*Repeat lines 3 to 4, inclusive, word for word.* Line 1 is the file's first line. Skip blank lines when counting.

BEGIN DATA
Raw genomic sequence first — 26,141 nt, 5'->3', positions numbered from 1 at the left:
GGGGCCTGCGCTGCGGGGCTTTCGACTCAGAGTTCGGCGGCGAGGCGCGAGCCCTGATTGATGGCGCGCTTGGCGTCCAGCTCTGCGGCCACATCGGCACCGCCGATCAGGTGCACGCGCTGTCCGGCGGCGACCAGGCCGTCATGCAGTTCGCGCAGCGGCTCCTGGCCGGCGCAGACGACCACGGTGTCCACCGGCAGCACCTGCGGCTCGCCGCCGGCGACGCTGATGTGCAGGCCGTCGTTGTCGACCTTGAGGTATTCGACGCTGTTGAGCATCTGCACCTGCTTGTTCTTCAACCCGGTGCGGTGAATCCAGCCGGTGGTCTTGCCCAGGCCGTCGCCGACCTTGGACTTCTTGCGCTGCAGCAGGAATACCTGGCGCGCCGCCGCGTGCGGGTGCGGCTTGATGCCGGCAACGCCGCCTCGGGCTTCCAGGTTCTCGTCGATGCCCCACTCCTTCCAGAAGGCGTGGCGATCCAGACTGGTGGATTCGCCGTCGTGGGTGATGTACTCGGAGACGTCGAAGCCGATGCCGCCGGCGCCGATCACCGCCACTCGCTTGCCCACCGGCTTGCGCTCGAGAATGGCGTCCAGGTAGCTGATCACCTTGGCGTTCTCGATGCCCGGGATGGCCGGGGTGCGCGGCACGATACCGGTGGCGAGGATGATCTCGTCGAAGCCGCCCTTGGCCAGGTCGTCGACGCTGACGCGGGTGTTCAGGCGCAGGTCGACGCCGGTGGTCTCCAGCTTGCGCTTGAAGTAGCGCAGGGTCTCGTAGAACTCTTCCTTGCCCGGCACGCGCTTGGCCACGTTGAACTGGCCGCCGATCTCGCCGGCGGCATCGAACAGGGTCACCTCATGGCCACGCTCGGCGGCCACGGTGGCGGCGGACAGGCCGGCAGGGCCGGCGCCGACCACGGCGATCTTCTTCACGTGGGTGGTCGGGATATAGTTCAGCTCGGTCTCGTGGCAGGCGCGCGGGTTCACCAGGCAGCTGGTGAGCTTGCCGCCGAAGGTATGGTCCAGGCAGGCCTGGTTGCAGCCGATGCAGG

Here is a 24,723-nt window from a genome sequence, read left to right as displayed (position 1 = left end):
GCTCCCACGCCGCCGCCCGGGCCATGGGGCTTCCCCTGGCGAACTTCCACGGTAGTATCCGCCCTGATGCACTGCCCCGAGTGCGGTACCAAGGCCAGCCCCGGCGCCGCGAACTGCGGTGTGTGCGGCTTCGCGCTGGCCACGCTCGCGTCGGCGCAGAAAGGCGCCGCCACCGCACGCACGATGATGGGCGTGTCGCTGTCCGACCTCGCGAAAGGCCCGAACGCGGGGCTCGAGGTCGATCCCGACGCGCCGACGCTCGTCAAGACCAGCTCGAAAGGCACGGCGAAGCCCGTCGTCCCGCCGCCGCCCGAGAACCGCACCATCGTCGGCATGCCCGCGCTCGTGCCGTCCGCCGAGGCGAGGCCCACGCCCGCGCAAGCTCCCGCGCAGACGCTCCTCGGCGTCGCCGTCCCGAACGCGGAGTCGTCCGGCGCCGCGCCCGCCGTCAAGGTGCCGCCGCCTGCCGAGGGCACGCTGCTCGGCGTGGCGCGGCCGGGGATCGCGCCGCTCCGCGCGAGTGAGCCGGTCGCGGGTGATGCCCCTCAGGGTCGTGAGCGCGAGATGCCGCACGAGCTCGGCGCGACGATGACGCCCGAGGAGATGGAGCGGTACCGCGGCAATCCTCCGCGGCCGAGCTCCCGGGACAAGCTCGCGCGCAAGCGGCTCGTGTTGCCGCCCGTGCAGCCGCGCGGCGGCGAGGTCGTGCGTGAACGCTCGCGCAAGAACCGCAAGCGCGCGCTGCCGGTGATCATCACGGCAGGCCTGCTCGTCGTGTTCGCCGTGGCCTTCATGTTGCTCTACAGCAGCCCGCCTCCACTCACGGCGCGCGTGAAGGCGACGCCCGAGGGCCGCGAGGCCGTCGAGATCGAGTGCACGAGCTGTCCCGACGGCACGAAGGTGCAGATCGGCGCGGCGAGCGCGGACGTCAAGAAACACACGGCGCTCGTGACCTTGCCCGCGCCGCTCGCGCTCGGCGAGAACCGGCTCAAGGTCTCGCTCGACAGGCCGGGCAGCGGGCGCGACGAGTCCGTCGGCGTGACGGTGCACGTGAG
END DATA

Here is a 24,723-nt window from a genome sequence, read left to right as displayed (position 1 = left end):
GCTCCCACGCCGCCGCCCGGGCCATGGGGCTTCCCCTGGCGAACTTCCACGGTAGTATCCGCCCTGATGCACTGCCCCGAGTGCGGTACCAAGGCCAGCCCCGGCGCCGCGAACTGCGGTGTGTGCGGCTTCGCGCTGGCCACGCTCGCGTCGGCGCAGAAAGGCGCCGCCACCGCACGCACGATGATGGGCGTGTCGCTGTCCGACCTCGCGAAAGGCCCGAACGCGGGGCTCGAGGTCGATCCCGACGCGCCGACGCTCGTCAAGACCAGCTCGAAAGGCACGGCGAAGCCCGTCGTCCCGCCGCCGCCCGAGAACCGCACCATCGTCGGCATGCCCGCGCTCGTGCCGTCCGCCGAGGCGAGGCCCACGCCCGCGCAAGCTCCCGCGCAGACGCTCCTCGGCGTCGCCGTCCCGAACGCGGAGTCGTCCGGCGCCGCGCCCGCCGTCAAGGTGCCGCCGCCTGCCGAGGGCACGCTGCTCGGCGTGGCGCGGCCGGGGATCGCGCCGCTCCGCGCGAGTGAGCCGGTCGCGGGTGATGCCCCTCAGGGTCGTGAGCGCGAGATGCCGCACGAGCTCGGCGCGACGATGACGCCCGAGGAGATGGAGCGGTACCGCGGCAATCCTCCGCGGCCGAGCTCCCGGGACAAGCTCGCGCGCAAGCGGCTCGTGTTGCCGCCCGTGCAGCCGCGCGGCGGCGAGGTCGTGCGTGAACGCTCGCGCAAGAACCGCAAGCGCGCGCTGCCGGTGATCATCACGGCAGGCCTGCTCGTCGTGTTCGCCGTGGCCTTCATGTTGCTCTACAGCAGCCCGCCTCCACTCACGGCGCGCGTGAAGGCGACGCCCGAGGGCCGCGAGGCCGTCGAGATCGAGTGCACGAGCTGTCCCGACGGCACGAAGGTGCAGATCGGCGCGGCGAGCGCGGACGTCAAGAAACACACGGCGCTCGTGACCTTGCCCGCGCCGCTCGCGCTCGGCGAGAACCGGCTCAAGGTCTCGCTCGACAGGCCGGGCAGCGGGCGCGACGAGTCCGTCGGCGTGACGGTGCACGTGAG